What is China's goal in Central Asia?
on China’s role in Central Asia is a well documented discussion of the positive aspects on this engagement. Olcott appropriately points out that China has carefully pursued its economic goals in Central Asia, and it has done so often through fair competition with other international investors (or as fair as such competition can be in Central Asia). Dr. Olcott, however, ignores the more human aspects of China-Central Asian relations in her testimony.
As I pointed out in a recent post about joint Kazakhstan-China joint “anti-terrorist” exercises, there is serious distrust of China among Central Asians. Furthermore, my friend Edil Baisalov of Kyrgyzstan added a brief comment to that post noting that this “distrust of China is millenia old.” Those who have spent significant time in the region, and in Kazakhstan and Kyrgyzstan in particular, are well aware of this distrust, which is widespread through virtually all parts of society. There is also reason for this distrust that goes beyond historical vendetta. Central Asians fear the size of China and its apparent thirst for territory. Even if China is not to attempt to violate the territorial integrity of the Central Asian states in the upcoming decades, there is understandable fear that Chinese will do so through mass migration—something that is all too well known by much of Southeast Asia. Also, it is obvious that China’s massive energy needs will be increasingly important to the country in the upcoming decades and could eventually supercede any concerns of recognizing the sovereignty of neighboring states.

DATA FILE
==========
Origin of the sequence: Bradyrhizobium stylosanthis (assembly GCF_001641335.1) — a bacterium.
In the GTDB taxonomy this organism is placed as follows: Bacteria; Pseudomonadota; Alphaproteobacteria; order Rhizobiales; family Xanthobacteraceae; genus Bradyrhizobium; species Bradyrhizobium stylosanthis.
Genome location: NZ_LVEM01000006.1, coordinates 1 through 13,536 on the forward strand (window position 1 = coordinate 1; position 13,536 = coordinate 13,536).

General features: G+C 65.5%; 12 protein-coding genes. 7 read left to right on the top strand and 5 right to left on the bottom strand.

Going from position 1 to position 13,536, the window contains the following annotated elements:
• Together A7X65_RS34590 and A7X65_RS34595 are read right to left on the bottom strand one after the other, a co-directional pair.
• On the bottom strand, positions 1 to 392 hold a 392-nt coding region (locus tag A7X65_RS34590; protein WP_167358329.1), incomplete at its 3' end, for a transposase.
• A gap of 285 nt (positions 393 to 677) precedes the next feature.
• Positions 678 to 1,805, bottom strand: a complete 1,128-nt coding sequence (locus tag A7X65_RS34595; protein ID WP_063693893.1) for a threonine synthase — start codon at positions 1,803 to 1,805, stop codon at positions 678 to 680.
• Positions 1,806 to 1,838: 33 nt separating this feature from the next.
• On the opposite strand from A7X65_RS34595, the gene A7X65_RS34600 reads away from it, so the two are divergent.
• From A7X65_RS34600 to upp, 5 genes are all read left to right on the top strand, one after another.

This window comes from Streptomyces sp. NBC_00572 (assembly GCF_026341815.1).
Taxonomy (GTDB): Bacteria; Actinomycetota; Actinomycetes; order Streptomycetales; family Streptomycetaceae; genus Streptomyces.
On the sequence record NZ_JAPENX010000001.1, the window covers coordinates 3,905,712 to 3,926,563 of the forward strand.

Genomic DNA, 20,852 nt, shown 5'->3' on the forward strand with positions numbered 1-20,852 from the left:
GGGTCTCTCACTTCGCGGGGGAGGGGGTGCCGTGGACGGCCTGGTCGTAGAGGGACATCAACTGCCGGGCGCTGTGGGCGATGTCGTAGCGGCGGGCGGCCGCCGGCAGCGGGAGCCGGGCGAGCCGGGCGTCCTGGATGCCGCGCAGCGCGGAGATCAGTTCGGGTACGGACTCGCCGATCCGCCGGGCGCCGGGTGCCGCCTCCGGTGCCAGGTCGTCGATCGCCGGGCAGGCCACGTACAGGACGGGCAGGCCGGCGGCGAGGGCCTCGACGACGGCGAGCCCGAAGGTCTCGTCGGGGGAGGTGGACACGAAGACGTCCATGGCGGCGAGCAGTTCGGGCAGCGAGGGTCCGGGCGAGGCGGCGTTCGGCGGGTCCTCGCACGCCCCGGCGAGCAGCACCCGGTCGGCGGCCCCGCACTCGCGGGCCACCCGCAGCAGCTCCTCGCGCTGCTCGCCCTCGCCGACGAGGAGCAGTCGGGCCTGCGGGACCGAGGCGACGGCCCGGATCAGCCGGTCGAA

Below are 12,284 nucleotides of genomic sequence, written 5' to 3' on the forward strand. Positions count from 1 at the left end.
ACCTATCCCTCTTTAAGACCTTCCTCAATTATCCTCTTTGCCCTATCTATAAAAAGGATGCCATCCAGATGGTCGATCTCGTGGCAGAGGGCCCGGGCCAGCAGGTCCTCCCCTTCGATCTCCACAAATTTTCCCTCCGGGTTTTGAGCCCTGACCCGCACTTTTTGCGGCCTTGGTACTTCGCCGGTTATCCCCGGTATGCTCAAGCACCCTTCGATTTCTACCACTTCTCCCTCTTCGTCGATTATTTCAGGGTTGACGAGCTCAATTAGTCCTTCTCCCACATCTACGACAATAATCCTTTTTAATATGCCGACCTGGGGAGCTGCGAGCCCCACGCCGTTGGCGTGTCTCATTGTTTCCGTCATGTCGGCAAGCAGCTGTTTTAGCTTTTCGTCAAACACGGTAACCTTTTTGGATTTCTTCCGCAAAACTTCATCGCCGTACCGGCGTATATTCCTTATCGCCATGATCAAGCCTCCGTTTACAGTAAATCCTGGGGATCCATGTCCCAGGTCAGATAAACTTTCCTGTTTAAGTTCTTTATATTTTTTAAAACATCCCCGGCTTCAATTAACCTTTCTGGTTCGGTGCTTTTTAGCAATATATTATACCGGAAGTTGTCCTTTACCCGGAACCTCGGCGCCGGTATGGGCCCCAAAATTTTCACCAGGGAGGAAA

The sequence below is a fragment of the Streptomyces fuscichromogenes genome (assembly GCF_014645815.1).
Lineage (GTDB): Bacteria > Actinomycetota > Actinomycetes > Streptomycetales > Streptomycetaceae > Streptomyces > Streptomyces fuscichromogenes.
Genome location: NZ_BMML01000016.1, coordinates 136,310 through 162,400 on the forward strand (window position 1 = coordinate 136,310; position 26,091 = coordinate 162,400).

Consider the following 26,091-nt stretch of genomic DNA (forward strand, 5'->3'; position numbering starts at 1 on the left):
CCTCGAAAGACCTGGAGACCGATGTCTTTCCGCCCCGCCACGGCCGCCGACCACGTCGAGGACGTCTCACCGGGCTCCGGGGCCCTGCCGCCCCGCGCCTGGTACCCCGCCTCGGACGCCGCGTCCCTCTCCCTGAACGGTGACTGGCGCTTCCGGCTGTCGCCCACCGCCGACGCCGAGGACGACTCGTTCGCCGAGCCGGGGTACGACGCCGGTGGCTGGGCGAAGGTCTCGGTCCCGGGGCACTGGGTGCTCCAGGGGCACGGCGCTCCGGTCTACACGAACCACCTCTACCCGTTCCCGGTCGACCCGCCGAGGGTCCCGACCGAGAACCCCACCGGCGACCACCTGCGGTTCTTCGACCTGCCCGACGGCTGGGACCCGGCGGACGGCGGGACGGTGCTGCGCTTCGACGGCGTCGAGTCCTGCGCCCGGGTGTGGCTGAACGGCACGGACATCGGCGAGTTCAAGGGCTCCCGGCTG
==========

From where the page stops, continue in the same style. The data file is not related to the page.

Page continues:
Furthermore, contrary to Dr. Olcott’s assertions that China only began to think about Central Asia economically in the last five years, Chinese businessmen in Central Asia have long had significant interest in entering and staying in the region. I remember talking to a group of Chinese businessmen in 1997 who told me quite bluntly that they thought it easy to take advantage of the Kazakhs due to their limited short-term perspective. As one of the businessmen said with a grin, “the Kazakhs only see the tenge; they do not see the dollar that lurks behind it.”
Finally, China’s engagement in Central Asia has begun to change significantly in the last three years with the growing power of the Shanghai Cooperation Organization (SCO) and China’s apparent desire to take advantage of the Central Asian leaders’ fear of “colored revolutions” that are seen as western-inspired plots. For the first time since the fall of the U.S.S.R., there is a sense that China wants to become politically involved in the events of Central Asia. This may be, as Dr. Olcott suggests, merely a reaction to the establishment of U.S. military bases in Central Asia, but it may also be a play to gain favor in the region vis a vis the United States and Europe.
I do not post these opinions in order to suggest that China is an imminent threat to Central Asia and western involvement in the region, but I do believe that the Chinese engagement in the region is less benign than Dr. Olcott suggests. Perhaps Dr. Olcott is correct that the United States has no need to worry about China’s involvement in Central Asia, but this is for reasons other than those she has stated. Rather, the U.S. has no need to worry because Central Asians will continue to be wary of China for both historical and more recent reasons. The question is whether the Central Asian states can continue their balancing acts of international interests enough to prevent a complete dependency on China in the next thirty to fifty years.